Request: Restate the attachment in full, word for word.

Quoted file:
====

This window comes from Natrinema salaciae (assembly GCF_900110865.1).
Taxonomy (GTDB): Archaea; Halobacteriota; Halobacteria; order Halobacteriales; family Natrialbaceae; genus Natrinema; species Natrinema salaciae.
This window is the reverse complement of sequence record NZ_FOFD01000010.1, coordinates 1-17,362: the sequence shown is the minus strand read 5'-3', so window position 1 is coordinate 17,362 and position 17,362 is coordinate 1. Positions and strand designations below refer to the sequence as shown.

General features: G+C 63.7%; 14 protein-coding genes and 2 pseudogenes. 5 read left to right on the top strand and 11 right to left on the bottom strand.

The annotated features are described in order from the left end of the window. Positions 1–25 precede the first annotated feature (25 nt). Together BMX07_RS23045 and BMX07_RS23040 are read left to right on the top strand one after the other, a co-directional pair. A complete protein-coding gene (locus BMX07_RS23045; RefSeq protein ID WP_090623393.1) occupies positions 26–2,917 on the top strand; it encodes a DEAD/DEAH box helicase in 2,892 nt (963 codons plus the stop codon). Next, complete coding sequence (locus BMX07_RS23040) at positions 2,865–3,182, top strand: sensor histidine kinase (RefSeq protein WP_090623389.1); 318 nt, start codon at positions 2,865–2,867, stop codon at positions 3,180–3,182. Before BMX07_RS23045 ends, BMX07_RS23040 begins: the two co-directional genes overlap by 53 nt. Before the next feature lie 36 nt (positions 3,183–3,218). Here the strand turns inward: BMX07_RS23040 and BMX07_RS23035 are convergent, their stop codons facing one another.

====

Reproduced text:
This window comes from Natrinema salaciae (assembly GCF_900110865.1).
Taxonomy (GTDB): Archaea; Halobacteriota; Halobacteria; order Halobacteriales; family Natrialbaceae; genus Natrinema; species Natrinema salaciae.
This window is the reverse complement of sequence record NZ_FOFD01000010.1, coordinates 1-17,362: the sequence shown is the minus strand read 5'-3', so window position 1 is coordinate 17,362 and position 17,362 is coordinate 1. Positions and strand designations below refer to the sequence as shown.

General features: G+C 63.7%; 14 protein-coding genes and 2 pseudogenes. 5 read left to right on the top strand and 11 right to left on the bottom strand.

The annotated features are described in order from the left end of the window. Positions 1–25 precede the first annotated feature (25 nt). Together BMX07_RS23045 and BMX07_RS23040 are read left to right on the top strand one after the other, a co-directional pair. A complete protein-coding gene (locus BMX07_RS23045; RefSeq protein ID WP_090623393.1) occupies positions 26–2,917 on the top strand; it encodes a DEAD/DEAH box helicase in 2,892 nt (963 codons plus the stop codon). Next, complete coding sequence (locus BMX07_RS23040) at positions 2,865–3,182, top strand: sensor histidine kinase (RefSeq protein WP_090623389.1); 318 nt, start codon at positions 2,865–2,867, stop codon at positions 3,180–3,182. Before BMX07_RS23045 ends, BMX07_RS23040 begins: the two co-directional genes overlap by 53 nt. Before the next feature lie 36 nt (positions 3,183–3,218). Here the strand turns inward: BMX07_RS23040 and BMX07_RS23035 are convergent, their stop codons facing one another.